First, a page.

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Exhibit features 15 years of Friends for Life Bike Rally

Group hopes to raise $1.4 million in 2013 ride

Friends for Life Bike Rally board members Brian Scott (right) and Brian Fior (left) at the exhibit's launch. Credit: Andi Schwartz
The Friends for Life Bike Rally is celebrating its 15th anniversary this year with a retrospective exhibit at the Canadian Lesbian and Gay Archives.
 
Approximately 80 people attended the official opening March 14 of The Reason and The Ride, a mixed-media exhibit. The annual trek from Toronto to Montreal raises funds for the Toronto People with AIDS Foundation (PWA).
 
Last year was a year of milestones: the event broke the $10 million mark for funds raised as the PWA celebrated its 25th anniversary. Coming off last year’s high, 2013 is set to be even more memorable, with the exhibit, new fundraising and participation goals, and making connections with organizations Poz Pedalers and Supporting Our Youth.
 
This year, Friends for Life co-chair Tim Ledger says, they’re hoping to raise $1.4 million and recruit a record 375 riders.
 
MPP Glen Murray and Councillor Kristyn Wong-Tam, both of whom are registered to ride this year, hosted the opening.
 
Spanning two floors of the Canadian Lesbian and Gay Archives, the exhibit displays a detailed timeline, starting with founders David Linton and Danny Nashman raising $44,000 in 1999. That year, 531 people in Toronto alone were diagnosed with HIV. The timeline follows the history of the bike rally and PWA, outlining funds raised and services used up until 2012, when the PWA provided 138,000 services to more than 2,400 people.
 
Ledger says riders, past and present, will especially appreciate the second level of the exhibit, which maps the route of the 600-kilometre ride and gives a breakdown of each day, including photos and clothing saved from special events like Red Dress Day and Talent Night.
 
“[It’s] sort of the day-by-day experience of the ride. As a rider, it’s really meaningful to me,” he says.
 
Year 10 saw the most registered riders, with 320 cyclists and about 120 crew members taking on the six-day challenge. Currently, there are 325 registered riders, only 50 away from this year’s goal.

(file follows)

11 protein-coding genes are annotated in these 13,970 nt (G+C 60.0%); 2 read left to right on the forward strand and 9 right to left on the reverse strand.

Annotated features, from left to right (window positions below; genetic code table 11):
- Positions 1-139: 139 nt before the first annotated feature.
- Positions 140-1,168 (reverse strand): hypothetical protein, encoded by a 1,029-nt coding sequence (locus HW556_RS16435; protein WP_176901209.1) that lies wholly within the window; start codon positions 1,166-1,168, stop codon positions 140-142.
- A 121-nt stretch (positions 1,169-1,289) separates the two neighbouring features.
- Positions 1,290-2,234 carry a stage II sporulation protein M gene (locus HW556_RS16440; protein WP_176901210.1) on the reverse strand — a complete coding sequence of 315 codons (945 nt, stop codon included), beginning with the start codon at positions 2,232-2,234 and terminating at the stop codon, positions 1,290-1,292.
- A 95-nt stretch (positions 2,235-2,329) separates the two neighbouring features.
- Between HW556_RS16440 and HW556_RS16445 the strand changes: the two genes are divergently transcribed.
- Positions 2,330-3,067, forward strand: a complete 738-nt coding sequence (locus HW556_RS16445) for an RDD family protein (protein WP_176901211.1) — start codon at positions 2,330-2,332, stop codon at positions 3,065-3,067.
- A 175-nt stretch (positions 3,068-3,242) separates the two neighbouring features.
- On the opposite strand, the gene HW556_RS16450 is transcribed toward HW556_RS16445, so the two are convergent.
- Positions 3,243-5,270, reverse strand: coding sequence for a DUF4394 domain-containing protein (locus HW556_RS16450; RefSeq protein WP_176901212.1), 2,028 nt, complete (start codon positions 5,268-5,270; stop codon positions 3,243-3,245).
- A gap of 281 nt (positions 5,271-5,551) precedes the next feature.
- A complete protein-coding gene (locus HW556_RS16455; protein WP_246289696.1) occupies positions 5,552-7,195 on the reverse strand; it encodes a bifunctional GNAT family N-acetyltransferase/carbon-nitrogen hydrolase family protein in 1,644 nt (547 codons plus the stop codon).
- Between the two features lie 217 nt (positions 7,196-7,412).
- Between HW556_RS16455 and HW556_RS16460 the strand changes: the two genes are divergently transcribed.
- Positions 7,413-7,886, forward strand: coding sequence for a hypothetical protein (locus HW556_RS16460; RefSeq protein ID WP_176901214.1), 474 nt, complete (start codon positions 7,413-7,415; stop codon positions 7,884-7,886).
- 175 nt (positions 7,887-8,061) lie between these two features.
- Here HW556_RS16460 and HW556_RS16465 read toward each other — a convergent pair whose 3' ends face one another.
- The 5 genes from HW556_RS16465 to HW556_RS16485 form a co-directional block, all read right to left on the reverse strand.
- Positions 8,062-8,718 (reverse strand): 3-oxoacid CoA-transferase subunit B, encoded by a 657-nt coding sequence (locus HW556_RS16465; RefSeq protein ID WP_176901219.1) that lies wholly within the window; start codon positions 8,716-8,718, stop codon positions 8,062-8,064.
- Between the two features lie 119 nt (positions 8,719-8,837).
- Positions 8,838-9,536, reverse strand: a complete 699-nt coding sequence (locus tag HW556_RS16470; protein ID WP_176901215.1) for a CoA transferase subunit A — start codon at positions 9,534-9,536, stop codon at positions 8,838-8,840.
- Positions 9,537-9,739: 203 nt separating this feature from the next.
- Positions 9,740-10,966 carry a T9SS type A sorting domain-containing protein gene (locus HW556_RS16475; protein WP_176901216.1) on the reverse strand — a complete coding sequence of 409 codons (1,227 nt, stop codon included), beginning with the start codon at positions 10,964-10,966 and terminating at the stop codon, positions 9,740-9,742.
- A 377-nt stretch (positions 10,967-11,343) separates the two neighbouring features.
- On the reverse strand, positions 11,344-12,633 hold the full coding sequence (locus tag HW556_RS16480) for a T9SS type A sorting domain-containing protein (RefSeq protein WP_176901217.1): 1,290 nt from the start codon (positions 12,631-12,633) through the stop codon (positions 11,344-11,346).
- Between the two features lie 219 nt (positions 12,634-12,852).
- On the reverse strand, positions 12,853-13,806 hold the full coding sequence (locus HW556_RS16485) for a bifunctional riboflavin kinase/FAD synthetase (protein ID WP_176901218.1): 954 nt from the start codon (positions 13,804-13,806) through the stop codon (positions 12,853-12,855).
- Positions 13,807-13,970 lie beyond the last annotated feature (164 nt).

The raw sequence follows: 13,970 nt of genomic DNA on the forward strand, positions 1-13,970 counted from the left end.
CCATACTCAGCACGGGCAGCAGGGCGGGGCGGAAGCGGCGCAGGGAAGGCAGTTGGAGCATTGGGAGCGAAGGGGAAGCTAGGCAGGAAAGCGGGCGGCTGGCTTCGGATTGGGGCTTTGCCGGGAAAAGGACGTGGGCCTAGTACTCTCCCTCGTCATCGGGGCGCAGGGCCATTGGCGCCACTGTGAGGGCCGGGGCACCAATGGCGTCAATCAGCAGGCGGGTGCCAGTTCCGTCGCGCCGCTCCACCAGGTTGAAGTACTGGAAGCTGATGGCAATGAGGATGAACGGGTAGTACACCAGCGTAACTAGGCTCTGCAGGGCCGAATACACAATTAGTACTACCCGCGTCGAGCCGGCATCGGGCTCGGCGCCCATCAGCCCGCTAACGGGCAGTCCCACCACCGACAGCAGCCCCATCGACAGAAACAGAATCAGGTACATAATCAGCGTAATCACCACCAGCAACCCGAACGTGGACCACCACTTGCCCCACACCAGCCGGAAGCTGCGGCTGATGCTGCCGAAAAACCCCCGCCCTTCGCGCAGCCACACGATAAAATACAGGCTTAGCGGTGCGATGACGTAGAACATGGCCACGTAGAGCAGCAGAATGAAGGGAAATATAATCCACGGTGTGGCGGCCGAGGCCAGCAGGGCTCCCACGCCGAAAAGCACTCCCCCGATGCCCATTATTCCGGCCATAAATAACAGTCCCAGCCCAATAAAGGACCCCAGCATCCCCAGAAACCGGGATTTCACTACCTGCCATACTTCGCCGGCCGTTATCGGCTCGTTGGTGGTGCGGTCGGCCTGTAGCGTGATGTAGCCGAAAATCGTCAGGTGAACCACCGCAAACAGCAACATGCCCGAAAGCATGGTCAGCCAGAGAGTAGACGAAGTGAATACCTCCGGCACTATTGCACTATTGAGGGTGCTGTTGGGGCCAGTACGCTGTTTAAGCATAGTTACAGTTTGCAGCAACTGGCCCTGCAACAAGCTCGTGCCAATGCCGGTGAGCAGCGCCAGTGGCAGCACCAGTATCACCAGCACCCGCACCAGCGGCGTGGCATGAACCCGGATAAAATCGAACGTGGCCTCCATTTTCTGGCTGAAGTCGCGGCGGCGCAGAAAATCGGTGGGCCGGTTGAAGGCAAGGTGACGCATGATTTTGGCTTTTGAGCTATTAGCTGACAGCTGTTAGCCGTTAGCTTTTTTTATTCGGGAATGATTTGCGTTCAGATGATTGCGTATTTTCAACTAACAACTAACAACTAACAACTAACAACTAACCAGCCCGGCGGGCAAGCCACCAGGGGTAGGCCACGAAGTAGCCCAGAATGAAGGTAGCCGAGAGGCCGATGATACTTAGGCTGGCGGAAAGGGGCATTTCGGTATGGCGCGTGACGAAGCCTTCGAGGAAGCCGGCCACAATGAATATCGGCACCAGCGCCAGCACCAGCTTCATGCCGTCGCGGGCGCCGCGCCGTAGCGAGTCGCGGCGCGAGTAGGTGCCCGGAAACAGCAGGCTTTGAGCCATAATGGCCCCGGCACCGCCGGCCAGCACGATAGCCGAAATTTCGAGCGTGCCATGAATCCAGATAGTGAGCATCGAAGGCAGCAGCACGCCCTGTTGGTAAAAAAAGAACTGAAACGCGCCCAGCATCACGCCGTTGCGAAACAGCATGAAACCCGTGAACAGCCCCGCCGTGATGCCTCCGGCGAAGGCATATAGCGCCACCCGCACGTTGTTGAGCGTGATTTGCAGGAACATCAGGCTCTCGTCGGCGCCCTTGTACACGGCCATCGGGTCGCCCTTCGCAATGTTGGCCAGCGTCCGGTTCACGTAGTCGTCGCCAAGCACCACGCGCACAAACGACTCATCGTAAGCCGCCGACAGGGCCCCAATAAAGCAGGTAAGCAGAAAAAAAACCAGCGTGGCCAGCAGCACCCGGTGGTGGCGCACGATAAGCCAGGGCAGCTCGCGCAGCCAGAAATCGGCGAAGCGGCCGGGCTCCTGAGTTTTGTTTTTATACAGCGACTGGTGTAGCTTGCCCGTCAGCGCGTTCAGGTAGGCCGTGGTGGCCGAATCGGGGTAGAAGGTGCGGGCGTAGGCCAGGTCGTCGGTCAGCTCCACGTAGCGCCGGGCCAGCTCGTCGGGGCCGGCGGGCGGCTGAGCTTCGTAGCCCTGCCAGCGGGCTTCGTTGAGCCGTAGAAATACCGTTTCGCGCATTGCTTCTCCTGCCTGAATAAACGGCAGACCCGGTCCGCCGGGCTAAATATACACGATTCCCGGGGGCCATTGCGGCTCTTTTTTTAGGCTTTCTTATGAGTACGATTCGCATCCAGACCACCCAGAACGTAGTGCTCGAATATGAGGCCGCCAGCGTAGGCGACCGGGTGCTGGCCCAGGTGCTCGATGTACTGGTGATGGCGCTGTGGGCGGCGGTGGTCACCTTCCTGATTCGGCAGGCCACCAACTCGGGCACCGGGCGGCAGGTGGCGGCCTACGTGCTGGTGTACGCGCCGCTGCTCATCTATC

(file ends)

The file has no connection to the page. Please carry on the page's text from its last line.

This will be Michael Mohammed’s fifth year participating in the bike rally. As a two-time crew member, he appreciates that the exhibit includes both riders and crew in the jerseys, photos and videos on display.
 
Bike rally participants are like a family, Mohammed says. They will help you with everything from raising the required $2,500 to helping you find a bike if you don’t have one.
 
“It’s really like a summer camp,” he says, noting he initially got involved to dive back into a fitness regime but attributes his continued involvement in part to the support the PWA provides friends living with HIV and AIDS.
 
“It’s so important for our community to understand how the bike rally has grown and met the needs of the PWA over the years,” Ledger says.
 
Though the organization’s focus has shifted since the bike rally started in 1999, there is still a strong need for funding to support its ongoing programs and services.
 
“People [living with HIV and AIDS] are living longer, healthier lives, so services that [PWA] provides are more about living as well as they can,” he says.
 
Co-founder David Linton died two years ago but remains very much a part of the ride, as organizers are introducing the David Linton Memorial Ride as part of training this year.
 
The exhibit runs until Thursday, April 11 at the CLGA on 34 Isabella St, and the ride kicks off July 28.